DUSTER WHIPS ACROSS PANHANDLE
FARMERS PRAY FOR RAIN BUT WIND
NORTHER STRIKES SUNDAY TO BLOT
OUT SUN, TURN DAY INTO NIGHT
SETS RECORD PACE
KANSAS GOVERNOR SAYS SOIL UNDAMAGED;
STORM HITS SOUTH TEXAS
(By The Associated
whipped dust of the drought area to a new fury Sunday and
old timers said the storm was the worst they'd seen.
Farmers prayed through dust filmed lips for rain. A black
duster—sun blotting cloud banks—raced over Southwest
Kansas, the Texas and Oklahoma Panhandles, and foggy haze
spread about other parts of the southwest. Easter services
at Lindsborg, Kansas, opening with a chorus singing "The
Messiah" were carried on in dust-laden air.
The black duster
made the 105 miles from Boise City, Okla., to Amarillo,
Texas, in 1 hour 45 minutes. Hundreds of Sunday motorists
lured to the highways by 90 degrees temperatures and crystal
clear skies were caught by the storm. Farmers and agricultural
officials of the dust area, Southwest Kansas, Southeast
Colorado, Northeastern New Mexico and the Texas and Oklahoma
Panhandles, reported the soil was not damaged and that crops
could still be made this season if it would rain. Governor
Alf M. Landon of Kansas pointed out top soil ranges from
10 to 30 feet deep at many points in the area.
TURNS CITY INTO TOTAL DARKNESS
every speck of light, the worst duststorm in the history
of the Panhandle covered the entire region early last night.
The billowing black cloud struck Amarillo at 7:20 o'clock
and visibility was zero for 12 minutes.
cleared and Weatherman H. T. Collman said the storm would
be over by morning. The black, ominous cloud rolled over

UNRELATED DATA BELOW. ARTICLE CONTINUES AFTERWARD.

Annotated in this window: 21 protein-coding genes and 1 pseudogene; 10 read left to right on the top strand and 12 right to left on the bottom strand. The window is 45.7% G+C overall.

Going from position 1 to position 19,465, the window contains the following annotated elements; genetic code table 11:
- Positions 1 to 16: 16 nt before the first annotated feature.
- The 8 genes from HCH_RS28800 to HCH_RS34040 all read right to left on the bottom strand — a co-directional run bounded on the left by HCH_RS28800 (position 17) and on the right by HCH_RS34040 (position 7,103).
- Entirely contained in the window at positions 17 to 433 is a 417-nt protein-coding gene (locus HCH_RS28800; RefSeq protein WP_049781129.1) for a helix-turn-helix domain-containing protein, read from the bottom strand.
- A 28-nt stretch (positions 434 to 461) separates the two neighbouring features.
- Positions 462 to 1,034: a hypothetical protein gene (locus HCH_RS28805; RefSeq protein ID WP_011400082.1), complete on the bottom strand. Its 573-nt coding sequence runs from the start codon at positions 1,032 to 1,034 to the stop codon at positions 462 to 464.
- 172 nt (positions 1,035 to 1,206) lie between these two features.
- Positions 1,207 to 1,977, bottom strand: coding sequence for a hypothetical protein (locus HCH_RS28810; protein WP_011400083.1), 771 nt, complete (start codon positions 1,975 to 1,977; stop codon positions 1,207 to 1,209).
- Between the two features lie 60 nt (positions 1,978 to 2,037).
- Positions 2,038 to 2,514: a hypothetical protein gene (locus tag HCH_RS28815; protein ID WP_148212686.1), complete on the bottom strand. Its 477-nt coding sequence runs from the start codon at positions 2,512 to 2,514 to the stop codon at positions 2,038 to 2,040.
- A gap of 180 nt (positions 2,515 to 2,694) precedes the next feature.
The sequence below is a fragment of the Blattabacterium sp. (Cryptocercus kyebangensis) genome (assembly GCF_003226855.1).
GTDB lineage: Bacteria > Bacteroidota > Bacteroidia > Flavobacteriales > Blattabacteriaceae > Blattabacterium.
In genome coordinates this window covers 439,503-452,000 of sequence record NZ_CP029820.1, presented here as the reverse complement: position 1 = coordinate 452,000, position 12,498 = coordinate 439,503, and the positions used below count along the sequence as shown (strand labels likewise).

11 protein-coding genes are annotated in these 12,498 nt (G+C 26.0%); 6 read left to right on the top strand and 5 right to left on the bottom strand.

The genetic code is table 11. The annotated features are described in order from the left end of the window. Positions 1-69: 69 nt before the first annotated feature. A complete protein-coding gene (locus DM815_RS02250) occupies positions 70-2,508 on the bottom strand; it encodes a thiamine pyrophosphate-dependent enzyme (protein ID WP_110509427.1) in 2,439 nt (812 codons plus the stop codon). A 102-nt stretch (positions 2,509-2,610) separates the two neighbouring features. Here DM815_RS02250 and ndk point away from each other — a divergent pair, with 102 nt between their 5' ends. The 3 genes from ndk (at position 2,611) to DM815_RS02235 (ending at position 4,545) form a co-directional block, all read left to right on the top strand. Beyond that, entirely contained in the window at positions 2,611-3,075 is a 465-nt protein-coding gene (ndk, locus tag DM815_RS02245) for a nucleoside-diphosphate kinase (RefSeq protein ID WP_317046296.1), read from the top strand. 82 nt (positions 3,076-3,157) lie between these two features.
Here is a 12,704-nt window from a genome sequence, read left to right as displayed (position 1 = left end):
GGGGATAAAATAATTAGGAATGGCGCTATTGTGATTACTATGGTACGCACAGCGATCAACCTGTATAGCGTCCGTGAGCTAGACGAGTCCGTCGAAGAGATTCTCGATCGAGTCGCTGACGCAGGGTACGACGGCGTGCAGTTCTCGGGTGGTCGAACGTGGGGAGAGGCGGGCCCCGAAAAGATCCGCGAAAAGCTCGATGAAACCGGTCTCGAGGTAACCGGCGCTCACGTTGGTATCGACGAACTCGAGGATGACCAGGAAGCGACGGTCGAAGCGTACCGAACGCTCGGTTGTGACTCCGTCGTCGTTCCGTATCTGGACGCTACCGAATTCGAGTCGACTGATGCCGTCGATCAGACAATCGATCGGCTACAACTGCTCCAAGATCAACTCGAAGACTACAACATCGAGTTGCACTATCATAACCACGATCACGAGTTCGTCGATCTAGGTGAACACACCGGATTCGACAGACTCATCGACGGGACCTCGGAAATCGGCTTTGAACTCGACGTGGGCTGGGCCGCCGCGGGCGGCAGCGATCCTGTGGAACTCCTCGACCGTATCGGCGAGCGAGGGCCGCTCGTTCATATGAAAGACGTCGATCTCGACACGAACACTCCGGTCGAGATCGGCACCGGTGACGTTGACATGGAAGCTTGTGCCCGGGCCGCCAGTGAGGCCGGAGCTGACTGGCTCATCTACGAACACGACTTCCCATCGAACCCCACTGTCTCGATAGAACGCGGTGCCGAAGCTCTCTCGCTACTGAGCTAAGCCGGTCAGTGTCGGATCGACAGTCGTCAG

the Panhandle from the north, an awe-inspiring spectacle.
The storm continued
southward and had moved into Wichita Falls by 9:45 o'clock,
the Associated Press reported. A large area west and southwest
of Temple was reported feeling effects of the duster, which
moved onward into South Texas.
the terrible storm reached Amarillo about 45 minutes before
it struck. It came from a woman in Stinnett. The woman called
Sheriff Bill Adams. He did not learn her name. "I feel
that you people of Amarillo should know of the terrible
duststorm which has struck here and probably will hit Amarillo,"
the woman said, "I am sitting in my room and I cannot
see the telephone."
A gentle, north
breeze preceded 8,000-feet-high clouds of dust. As the midnight
fog arrived, the streets were practically deserted. However,
hundreds of people stood before their homes to watch the
swiftly after the city had been enveloped in the stinking,
stinging dust, carried by a 50-mile-an-hour wind. Despite
closed windows and doors, the silt crept into buildings
to deposit a dingy, gray film. Within two hours the dust
was a quarter of an inch in thickness in homes and stores.
the north at 10:30 o'clock last night by the Santa Fe
dispatcher said that the moon could be seen at Woodward,
Okla., showing that the storm was clearing rapidly.
forecast for today was partly cloudy and colder. The storm
struck just before early twilight. All traffic was blocked
and taxi companies reported that it was difficult to make
calls for nearly 45 minutes. Street signal lights were invisible
a few paces away. Lights in 10 and 12 story buildings could
not be seen.
John L. McCarty,
editor of the Dalhart Texan, of Dalhart, the center of the